Catholic Culture Overview
Catholic Culture Overview

Catholic Activity: Religion in the Home for Preschool: August


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This section for the month of August covers the following areas:
VISITS TO CHURCH: Feast of the Assumption, August 15th.
THINGS TO DO: Extra ways to honor Our Lady.
LESSON OF THE MONTH: Story of the Assumption
DEDICATION TO OUR LADY: The custom of dedicating babies and young children to our Blessed Lady
PEDAGOGY—General Review of training the will.
VIRTUE FOR PARENTS: Observe and think of God in nature, and cultivate the habit prayers of thanksgiving.
BOOK FOR THE MONTH: Books about Saints, including Six O'Clock Saints.
HYMN FOR THE MONTH: The Magnificat


REMINDER FOR THE YEAR We learn to pray by praying.

Prayers to be said daily:—

Grace at meals.
Hail Mary.
Love and "Thank You" prayers.
Morning Offering.
Good-night prayers.

At any time after three years a simple form of the Acts can be learned. The ideas and the sentiments of the Acts of Faith, Hope and Charity can be introduced with the love and "Thank You" prayers which mother and baby have, we trust, been making up. Tiny children do not, of course, know the meaning of the words "believe" and "hope," but they may be taught to say, "Dear Jesus, I know You are God," as an Act of Faith. For the Act of Hope, children may say, "Dear Jesus, I know You will take care of me and some day lead me to Heaven." Acts of Love they have been composing right along in the love and "Thank You" prayers. By four years, it is wise, however, to put the Acts into formal words to be memorized. Very simple Acts may be used. The shorter the form the parent can devise, the better. We suggest:

"Dear Lord Jesus, I believe in Thee."
"Dear Lord Jesus, I hope in Thee."
"Dear Lord Jesus, I love Thee."

At five it is advisable to begin to teach the Acts as found in the Catechism; but, if the child finds these difficult, he may continue with short simple ones until he goes to school.

August 15th being a holyday of obligation, parents will go to Mass. Since it is summer time, it may be possible to let a child of three or four go along with you. But, if not to Mass, do try to take the little one for a visit in the afternoon. Kneel before Blessed Lady''s statue and say with your baby short prayers, like:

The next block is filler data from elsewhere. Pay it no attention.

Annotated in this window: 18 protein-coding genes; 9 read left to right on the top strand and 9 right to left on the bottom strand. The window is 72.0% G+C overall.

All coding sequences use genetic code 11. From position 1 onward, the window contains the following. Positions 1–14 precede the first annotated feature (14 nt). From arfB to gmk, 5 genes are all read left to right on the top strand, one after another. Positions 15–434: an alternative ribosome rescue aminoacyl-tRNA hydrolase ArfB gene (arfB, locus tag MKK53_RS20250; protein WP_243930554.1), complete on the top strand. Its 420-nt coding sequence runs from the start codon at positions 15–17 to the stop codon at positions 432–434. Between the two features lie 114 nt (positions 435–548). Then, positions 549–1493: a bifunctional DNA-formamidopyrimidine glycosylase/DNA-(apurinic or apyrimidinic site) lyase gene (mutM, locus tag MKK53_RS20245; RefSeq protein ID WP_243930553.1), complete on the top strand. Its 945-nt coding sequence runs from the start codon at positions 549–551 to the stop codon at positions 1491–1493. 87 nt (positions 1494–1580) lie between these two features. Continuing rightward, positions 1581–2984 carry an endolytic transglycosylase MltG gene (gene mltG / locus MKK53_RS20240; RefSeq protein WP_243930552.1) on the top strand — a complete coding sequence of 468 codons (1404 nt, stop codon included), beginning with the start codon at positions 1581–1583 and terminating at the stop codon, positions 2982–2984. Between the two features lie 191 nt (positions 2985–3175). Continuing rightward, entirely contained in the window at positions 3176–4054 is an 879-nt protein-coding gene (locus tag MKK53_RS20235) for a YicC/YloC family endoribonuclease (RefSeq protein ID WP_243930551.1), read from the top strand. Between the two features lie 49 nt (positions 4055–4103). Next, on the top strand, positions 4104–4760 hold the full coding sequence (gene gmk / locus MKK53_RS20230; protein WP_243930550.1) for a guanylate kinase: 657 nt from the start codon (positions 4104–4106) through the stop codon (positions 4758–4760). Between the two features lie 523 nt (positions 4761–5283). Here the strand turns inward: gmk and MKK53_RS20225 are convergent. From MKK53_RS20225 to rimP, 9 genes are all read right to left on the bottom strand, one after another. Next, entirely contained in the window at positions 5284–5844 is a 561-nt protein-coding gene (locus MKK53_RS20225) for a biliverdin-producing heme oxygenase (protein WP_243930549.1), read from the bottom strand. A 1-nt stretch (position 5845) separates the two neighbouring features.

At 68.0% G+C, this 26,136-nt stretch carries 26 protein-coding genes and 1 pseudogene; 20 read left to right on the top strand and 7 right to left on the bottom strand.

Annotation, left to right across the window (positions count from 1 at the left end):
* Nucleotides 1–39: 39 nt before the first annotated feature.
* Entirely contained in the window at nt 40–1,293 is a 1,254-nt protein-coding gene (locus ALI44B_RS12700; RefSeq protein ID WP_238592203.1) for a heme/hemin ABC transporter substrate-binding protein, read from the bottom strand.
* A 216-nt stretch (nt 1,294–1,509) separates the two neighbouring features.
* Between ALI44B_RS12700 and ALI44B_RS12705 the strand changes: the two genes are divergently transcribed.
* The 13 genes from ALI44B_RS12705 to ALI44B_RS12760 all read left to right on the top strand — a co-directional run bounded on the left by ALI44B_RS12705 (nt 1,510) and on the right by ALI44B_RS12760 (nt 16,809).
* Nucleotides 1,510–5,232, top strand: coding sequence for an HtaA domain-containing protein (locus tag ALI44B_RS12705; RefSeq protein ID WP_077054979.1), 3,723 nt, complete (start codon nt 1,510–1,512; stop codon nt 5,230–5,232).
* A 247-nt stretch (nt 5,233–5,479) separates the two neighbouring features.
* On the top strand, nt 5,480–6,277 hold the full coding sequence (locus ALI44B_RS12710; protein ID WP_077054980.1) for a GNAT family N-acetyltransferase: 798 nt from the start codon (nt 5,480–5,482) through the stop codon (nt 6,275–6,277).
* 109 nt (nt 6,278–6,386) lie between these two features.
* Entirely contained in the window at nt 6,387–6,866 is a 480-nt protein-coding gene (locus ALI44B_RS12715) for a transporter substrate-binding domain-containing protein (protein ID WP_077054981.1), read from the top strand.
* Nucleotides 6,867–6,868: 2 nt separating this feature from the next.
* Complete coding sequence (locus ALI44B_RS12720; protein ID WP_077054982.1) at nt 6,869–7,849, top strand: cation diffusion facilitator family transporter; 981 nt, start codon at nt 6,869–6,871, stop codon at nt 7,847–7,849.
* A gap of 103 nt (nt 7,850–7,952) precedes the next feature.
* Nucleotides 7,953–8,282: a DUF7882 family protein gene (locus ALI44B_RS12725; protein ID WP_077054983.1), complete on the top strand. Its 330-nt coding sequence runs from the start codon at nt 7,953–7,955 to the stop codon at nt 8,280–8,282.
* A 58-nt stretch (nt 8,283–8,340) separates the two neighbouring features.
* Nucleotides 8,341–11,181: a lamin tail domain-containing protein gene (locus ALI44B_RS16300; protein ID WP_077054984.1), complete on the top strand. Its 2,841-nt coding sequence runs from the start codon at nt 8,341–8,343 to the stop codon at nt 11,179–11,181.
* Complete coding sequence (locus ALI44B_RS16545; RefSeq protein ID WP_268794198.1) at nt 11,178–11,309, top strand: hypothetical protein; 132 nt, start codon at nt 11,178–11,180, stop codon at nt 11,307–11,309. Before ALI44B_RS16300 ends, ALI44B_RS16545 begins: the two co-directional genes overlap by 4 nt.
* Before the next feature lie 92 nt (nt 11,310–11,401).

"Dear Blessed Mother, I love you.
Please take care of me.
You are so good and you loved little Jesus so much!
Please love me too."

We all are happy on this day of the Assumption which celebrates the reward that was given to our Blessed Mother for her perfect life. As we think of her entrance into Heaven, we want to rejoice with her. How shall we let the little ones have an extra happy day in her honor?

  1. Say a little prayer to Blessed Lady as you call the child in the morning.
  2. Bring out the blue ribbons and bows.
  3. Let the little one decorate the altar. It should be easy to gather flowers in August. Perhaps you can have a daisy chain.
  4. At some time of the day,—at evening prayer if the baby is two or more,—kneel before the altar and say the Hail Mary very carefully. If the child is old enough to have learned the prayer, have him say it himself. Explain that this prayer makes Blessed Mother happy, because it reminds her of the wonderful visit of the Angel telling her she was to be the Mother of God.
  5. For the scrapbook you must try to get a picture of the Assumption.

The story of the Assumption gives the parent a chance to go over and connect together all the little bits of knowledge that the child has learned about Christ and His Mother.

Recall how our Blessed Lady was chosen at the time of the Annunciation to be the Mother of God. Go over the pictures of her with the Infant Jesus, and all those the child is familiar with, which show Christ as Boy or Man. Then explain that our Lady suffered much when Jesus died on the Cross, and that she lived after Him for a long time. When she died, her Son took her to Heaven where she was united with Him amid great rejoicing. "Mary is taken up into Heaven, the Angels rejoice, and bless God with songs of praise," are words said at Vespers on this day.